I’l love some feedback on this, or any of the other short stories I’ve put out—what you like, and any constructive criticism. And if you have any thoughts on what I could tackle in other shorts, let me know. I can’t promise anything, but I’ll give it a go. After all, keeping these stories to 1000 words or less is great writing practice.
I’ve put up another short story, called Allegiance. Hope you like it.
It’s another experiment—I wanted to see if I could write something purely in dialogue. I’ve seen this kind of thing used before, both as part of a book (e.g. Orson Scott Card’s Ender’s Game), and even as a whole book (A Closed Book by Gilbert Adair), but it’s hard to pull off. I’ve heard quite a few complaints about the dialogue-only passages in Ender’s Game (although I personally like them—they add a nice touch of mystery from the very start).
The ending is a bit of a horror story trope, with a ‘surprise’ that has been used countless times before. Even Terry Pratchett’s used it (although he was an expert at using and twisting storytelling tropes in fresh ways). But, even if you see this ending coming from afar, I hope you enjoy (if that is the right word) the short journey to that destination.
Something I’m enjoying with these short stories is the chance to experiment. Most of what I write is in third-person past tense, but to make things more involved in Escape, I’ve gone for first-person present tense. I wouldn’t be able to pull this off for anything longer, but for a short story I think it works. And if not, it’s only a thousand words. If you don’t like this one, there will be another story along in a couple of weeks.
But I might try something different with that one, too.
Another short story this week, called A Lesson In Death. It’s the first appearance of a character called Rodin, who features heavily in the books that are coming out soon. I think it gives a good flavour of what you can expect from those books.
This one’s a bit closer to 1000 words, clocking in at 938.
It is still early days for this website, but I want to lay out what will be happening over the next few months. In part, this is to let you know what I’m up to, but it also helps with accountability. I’ve been writing seriously for about eighteen months now, and I know that this is only the start. I’m learning so much. There’s always more than I can do to improve my writing, and feel like I haven’t even scratched the surface of the whole publishing and marketing stuff. I want to get better, and there’s the urge to wait until I’ve improved just that bit more, or until the time feels right to upload an e-book file. But I’m procrastination, and if I keep waiting, these stories will languish on my hard drive and never have the chance to be found by anyone.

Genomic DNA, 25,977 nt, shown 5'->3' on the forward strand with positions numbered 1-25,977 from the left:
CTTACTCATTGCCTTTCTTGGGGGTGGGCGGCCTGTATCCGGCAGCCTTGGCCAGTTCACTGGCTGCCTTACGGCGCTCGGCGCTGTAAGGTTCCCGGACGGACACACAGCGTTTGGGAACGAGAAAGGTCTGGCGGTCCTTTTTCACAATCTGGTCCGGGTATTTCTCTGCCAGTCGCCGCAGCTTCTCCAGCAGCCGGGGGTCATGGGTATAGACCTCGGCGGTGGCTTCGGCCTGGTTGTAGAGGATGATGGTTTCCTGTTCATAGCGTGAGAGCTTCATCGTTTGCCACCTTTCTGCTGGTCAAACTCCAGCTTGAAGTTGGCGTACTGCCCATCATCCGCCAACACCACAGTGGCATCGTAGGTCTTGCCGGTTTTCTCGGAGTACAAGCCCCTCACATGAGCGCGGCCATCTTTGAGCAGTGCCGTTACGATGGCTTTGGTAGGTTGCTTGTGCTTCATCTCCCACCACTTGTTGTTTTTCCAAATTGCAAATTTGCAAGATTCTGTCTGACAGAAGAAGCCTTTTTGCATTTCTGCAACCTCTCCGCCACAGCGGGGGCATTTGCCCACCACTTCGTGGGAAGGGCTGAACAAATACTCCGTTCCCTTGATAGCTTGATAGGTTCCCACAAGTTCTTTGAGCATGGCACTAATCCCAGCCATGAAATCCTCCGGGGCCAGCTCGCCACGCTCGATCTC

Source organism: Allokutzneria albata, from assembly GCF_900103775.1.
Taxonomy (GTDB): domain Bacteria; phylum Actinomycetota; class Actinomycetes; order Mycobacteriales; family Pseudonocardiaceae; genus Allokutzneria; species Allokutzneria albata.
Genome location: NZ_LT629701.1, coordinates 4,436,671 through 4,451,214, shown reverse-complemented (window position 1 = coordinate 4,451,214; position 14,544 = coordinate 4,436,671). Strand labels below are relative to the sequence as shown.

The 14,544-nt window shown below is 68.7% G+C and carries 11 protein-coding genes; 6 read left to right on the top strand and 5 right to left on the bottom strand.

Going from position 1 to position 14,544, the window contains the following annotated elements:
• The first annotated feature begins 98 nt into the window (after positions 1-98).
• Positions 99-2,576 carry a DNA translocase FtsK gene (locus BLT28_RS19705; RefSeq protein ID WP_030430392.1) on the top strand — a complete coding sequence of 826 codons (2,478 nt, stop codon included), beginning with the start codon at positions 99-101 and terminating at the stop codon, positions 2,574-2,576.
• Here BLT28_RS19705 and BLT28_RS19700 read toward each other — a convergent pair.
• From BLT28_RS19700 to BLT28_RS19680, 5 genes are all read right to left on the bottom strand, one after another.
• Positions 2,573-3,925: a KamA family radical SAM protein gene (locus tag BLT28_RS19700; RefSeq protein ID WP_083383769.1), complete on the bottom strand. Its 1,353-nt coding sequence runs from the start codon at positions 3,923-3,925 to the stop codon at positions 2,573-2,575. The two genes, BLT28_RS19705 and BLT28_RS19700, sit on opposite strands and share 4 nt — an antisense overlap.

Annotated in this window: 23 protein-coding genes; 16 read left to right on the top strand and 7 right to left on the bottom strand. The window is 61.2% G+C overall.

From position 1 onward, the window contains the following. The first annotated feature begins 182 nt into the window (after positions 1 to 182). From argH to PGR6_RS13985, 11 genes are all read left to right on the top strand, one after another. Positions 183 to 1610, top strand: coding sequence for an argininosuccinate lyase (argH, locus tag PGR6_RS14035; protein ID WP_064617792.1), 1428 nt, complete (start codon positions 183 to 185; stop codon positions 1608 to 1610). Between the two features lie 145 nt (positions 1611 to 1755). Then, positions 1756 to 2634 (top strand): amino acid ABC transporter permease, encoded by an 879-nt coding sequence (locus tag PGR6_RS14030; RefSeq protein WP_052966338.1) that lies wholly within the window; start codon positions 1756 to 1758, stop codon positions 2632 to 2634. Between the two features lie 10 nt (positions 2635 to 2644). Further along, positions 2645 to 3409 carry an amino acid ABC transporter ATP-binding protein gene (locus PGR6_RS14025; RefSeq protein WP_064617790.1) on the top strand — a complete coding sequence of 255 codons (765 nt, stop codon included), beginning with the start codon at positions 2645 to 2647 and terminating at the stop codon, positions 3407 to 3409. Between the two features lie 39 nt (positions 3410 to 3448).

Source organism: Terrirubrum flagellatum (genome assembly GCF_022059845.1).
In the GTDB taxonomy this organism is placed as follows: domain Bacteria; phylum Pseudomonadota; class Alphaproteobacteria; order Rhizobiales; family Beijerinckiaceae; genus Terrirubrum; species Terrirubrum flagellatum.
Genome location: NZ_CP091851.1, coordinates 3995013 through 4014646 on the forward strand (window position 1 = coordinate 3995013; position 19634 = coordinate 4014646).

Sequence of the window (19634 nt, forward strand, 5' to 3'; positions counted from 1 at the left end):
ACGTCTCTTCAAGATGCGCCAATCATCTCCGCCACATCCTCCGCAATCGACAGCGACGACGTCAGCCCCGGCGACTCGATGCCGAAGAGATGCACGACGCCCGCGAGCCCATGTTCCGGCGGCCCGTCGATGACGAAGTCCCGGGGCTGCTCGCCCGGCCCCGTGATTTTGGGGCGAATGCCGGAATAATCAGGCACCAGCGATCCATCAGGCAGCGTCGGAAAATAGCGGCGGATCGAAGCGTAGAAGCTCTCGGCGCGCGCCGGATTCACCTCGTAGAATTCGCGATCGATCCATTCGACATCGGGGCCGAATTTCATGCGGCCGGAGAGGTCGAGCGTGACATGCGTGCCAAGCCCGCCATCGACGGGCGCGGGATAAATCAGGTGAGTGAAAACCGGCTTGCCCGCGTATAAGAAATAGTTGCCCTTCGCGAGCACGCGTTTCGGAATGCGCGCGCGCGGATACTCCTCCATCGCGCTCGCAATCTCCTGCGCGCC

I don’t want that. As scary as it is, I want others to read what I’ve written. So I need to stop waiting. I need an incentive to get these stories out there, and making a public declaration of this intention will give me the kick up the backside I need.
So, here goes. This is the plan:
- By the end of August, I will release the first two novels in the Dominions series — Dark Glass and Dead Flesh. I’ll get these up on Amazon, Kobo, and wherever else I can. I will bring out the third novel, Deep Water, some time in October or November. I already have covers, and you can see the first one here.
- To coincide with the release of the first two books, I will have a free short story available on this website (Gatekeeper — A Dominions Prologue), either to read on-line or to download.
- I will also start a mailing list. I realise I’m an unknown, and so I will offer a free, exclusive novella (Control), again set in the Dominions universe, for anyone signing up.
- I need to keep this website live, so I’ll aim to post something every week, although I might fall back to every couple of weeks (I’d like to do more, but I’m working on another book, and there’s the day job, and the family, and all the other life stuff that gets in the way). Sometimes this will be thoughts on what I’ve been reading, or how the writing’s going, or something else connected with books and stories. But I will also write more short stories, between 500 and 1000 words, specifically for this website.
And that’s it. Four steps to start my publishing adventure.
When I put it down like that, it doesn’t look too bad. I can do this. I just need to get the novels formatted, sort out the back and front matter, write some of the web content and make sure it’s edited, sort out the mailing list, upload the novels, make sure all the links work, carry on with the next novel, figure out where I’m going to get money for more editing and covers, try to sleep, tear my hair out (oops, too late for that), make time for the family, and keep smiling.